Whatever the results on May 23, the status report on Bihar Chief Minister Nitish Kumar is ready - he has been downsized.
Kumar, 68, has morphed into the nowhere man of Indian politics because of his frequent change of partners across the ideological spectrum. He may still be the Chief Minister of Bihar but his glum face as he shared the stage with Prime Minister Narendra Modi at a rally late last month telegraphed his state of misery. Kumar refused to join the frenzied chants of "Bharat Mata ki Jai"; he sat silently instead.
Kumar prides himself on his poker face. Once during a television interview in the Chief Minister's house in Patna, I had to stop him and point out that his answers lacked punch. Kumar understood immediately and said "let's reshoot" but also said "I am not like other Bihari politicians who play for laughs". The snide aside was for Lalu Yadav, go-getter of punchlines and his sometimes-partner-sometimes-enemy.
The remark also underlined how Kumar has always considered himself a cut above his rivals. At that point, his biggest opponent was Modi in the avatar of Gujarat Chief Minister. In 2015, Kumar ended his rivalry with Lalu and strapped himself into an alliance with the Congress and him; in 2017, he cut himself loose from that to return to the BJP-led NDA.
In a public letter issued today, Lalu has dubbed him an "opportunist" before the final phase of voting in Bihar, a charge not many can disagree with.
The deal with Modi and Shah may have got the Yadav clan, wrangling with a series of corruption charges, off Kumar's back, but it also spelled finis for his prime ministerial ambitions, which he had nursed for decades. Till then, Kumar was considered a likely consensus candidate for Prime Minister within the opposition. Now, he is one of many allies of the BJP.
Amit Shah, the toughest bargainer in Indian politics, did give him as many seats for this election (17) as the BJP, but this is political expediency, not a reflection of any sort of exalted status for Kumar within the NDA.
"Kumar has lost his rutba (status), he is no more a dabang (heavy-hitter) which matters hugely in Bihar politics," said a leader from Lalu's party. "Strangely, Lalu, imprisoned and barred from contesting elections is still a dabang for Bihar. Also, people know that Kumar has lost his fight with Modi. The electorate does not like perceived losers".
Kumar, who comes from the Kurmi caste which forms barely four percent of the complex Bihar caste equation, has been piggybacking for years on politicians such as Yadav who have a large caste base. In all his somersaults for office, Kumar has seen no grinding down of his image as that of an honest politician driven to confront the corrupt. His assiduously cultivated image of "Sushasan Babu" (good administrator) who ended the "jungle raj" of Lalu Yadav gave him huge elbow room to ensure that his sordid power plays for office were given a benign interpretation.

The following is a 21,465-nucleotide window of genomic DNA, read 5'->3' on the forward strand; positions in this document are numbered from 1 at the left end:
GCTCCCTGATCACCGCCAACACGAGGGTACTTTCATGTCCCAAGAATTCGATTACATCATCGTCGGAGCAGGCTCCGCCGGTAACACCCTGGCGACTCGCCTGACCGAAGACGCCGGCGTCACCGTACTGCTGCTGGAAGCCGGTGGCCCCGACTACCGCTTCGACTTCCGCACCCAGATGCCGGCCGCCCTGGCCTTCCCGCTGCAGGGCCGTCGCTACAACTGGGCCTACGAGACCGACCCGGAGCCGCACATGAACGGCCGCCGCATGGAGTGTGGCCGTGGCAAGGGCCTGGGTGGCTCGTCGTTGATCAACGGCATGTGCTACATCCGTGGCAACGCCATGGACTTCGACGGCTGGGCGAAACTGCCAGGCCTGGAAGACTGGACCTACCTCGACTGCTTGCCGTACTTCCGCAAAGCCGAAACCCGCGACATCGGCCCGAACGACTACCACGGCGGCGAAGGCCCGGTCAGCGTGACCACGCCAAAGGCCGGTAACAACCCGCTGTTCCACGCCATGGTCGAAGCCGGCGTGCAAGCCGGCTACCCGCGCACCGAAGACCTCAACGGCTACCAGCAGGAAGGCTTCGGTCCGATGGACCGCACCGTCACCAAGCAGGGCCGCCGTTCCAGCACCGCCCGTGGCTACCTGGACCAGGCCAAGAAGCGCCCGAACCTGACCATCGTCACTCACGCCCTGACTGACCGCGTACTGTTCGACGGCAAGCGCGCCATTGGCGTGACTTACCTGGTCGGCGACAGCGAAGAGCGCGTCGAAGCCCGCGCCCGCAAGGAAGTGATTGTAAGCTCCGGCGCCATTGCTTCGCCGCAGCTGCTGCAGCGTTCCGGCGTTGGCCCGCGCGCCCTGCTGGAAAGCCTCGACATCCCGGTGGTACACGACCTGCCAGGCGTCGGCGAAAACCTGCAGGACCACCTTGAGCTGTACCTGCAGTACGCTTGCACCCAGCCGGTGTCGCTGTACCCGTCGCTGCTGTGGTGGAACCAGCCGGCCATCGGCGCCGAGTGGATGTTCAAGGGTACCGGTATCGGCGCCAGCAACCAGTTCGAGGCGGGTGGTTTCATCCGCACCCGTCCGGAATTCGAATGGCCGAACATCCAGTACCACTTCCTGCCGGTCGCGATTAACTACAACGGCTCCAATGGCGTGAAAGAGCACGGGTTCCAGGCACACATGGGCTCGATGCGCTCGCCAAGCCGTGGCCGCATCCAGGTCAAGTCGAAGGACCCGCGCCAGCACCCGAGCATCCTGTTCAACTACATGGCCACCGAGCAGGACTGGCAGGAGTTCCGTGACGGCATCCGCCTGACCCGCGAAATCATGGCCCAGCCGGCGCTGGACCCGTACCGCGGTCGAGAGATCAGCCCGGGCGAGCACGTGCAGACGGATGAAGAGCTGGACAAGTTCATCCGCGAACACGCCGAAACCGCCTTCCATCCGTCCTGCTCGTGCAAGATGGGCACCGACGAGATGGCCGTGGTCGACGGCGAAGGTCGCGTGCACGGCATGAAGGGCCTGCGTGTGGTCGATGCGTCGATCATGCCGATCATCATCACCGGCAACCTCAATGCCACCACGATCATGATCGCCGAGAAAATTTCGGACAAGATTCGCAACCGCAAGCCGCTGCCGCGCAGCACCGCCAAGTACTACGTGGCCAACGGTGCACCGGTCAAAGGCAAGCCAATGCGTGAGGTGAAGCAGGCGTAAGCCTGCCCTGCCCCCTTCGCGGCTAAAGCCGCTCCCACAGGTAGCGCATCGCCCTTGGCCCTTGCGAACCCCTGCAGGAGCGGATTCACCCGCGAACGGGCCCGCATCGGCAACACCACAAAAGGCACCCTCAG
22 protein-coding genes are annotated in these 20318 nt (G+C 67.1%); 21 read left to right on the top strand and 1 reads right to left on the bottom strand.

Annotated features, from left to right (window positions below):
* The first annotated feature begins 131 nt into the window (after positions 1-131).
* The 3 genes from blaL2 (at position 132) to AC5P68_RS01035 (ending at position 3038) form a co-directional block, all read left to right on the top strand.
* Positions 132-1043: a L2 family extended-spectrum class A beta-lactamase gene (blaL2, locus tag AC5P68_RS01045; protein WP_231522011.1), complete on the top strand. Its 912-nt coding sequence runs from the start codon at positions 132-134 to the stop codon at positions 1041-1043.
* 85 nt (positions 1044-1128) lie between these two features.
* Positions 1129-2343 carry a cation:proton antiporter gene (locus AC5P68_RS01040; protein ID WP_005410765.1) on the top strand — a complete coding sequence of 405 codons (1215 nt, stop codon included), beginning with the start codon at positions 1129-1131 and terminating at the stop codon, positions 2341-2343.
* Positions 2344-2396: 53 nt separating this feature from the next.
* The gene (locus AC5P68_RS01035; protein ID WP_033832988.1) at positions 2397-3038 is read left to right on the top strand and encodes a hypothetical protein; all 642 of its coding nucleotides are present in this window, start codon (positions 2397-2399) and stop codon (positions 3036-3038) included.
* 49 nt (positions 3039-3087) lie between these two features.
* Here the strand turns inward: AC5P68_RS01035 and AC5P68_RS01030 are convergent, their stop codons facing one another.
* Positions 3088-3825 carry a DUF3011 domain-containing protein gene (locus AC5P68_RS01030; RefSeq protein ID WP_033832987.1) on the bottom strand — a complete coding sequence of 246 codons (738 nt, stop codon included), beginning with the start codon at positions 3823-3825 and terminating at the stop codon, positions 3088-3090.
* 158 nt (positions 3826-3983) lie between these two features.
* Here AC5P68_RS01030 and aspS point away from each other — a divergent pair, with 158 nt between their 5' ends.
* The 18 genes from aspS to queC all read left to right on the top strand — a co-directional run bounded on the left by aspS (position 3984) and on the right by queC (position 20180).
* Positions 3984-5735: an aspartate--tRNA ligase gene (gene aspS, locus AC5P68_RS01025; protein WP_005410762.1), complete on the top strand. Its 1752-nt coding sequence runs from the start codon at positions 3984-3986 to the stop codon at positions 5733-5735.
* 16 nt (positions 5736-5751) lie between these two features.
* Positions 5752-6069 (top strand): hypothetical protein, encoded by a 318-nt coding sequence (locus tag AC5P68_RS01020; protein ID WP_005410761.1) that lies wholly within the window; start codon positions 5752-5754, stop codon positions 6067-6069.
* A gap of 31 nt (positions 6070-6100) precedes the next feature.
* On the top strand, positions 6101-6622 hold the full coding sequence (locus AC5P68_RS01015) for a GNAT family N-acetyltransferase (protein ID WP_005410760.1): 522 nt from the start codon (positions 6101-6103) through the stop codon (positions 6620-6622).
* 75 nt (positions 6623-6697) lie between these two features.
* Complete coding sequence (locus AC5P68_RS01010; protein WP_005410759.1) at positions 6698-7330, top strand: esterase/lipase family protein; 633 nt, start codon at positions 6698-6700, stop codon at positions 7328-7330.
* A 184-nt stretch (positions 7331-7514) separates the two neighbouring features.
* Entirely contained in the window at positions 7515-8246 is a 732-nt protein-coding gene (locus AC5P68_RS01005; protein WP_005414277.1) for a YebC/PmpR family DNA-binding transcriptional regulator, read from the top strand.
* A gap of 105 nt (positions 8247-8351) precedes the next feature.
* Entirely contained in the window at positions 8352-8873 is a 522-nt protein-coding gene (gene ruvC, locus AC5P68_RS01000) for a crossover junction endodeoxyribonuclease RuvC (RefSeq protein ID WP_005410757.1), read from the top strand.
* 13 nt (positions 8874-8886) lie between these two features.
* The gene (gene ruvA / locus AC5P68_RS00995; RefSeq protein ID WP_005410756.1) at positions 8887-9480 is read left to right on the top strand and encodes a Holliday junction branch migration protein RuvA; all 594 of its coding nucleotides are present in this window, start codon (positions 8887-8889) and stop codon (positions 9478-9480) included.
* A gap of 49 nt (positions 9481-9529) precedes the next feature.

However, this time around, even that image has been dented, particularly with Lalu's son, Tejashwi Yadav, dispensing barbs at Kumar with agility and humour at large rallies where he addresses Kumar as "chacha".
A particularly wrong call was prohibition that Kumar imposed on Bihar in 2016, perhaps inspired by Gujarat. Kumar's calculation was that he would reap the harvest of women voters across the state to add to his Kurmi base. The reality is somewhat different. Prohibition has ensured a flourishing black market for liquor all across Bihar with police stations being supply points and Kumar is unable to crackdown on the liquor mafia. Kumar's image for good administration has taken a hard knock with many from his own party and cadre allegedly involved in the black market sale of booze.
The BJP has grown at Kumar's expense in Bihar. Kumar thought he was dealing with the tame BJP of L K Advani which had made a bit of a pet of Kumar, he now finds himself dealing with Shah, who is ruthless and a master politician. Unbelievably, he thought of doing yet another somersault and sent feelers to the opposition before his seat share with the BJP was finalized. The Congress was somewhat sympathetic but the Yadav family vetoed another go at the relationship.
For a man as thin-skinned and with as much acuity about his image, the near-caricaturing of his leadership must be galling. No wonder he looks so glum.
(Swati Chaturvedi is an author and a journalist who has worked with The Indian Express, The Statesman and The Hindustan Times.)
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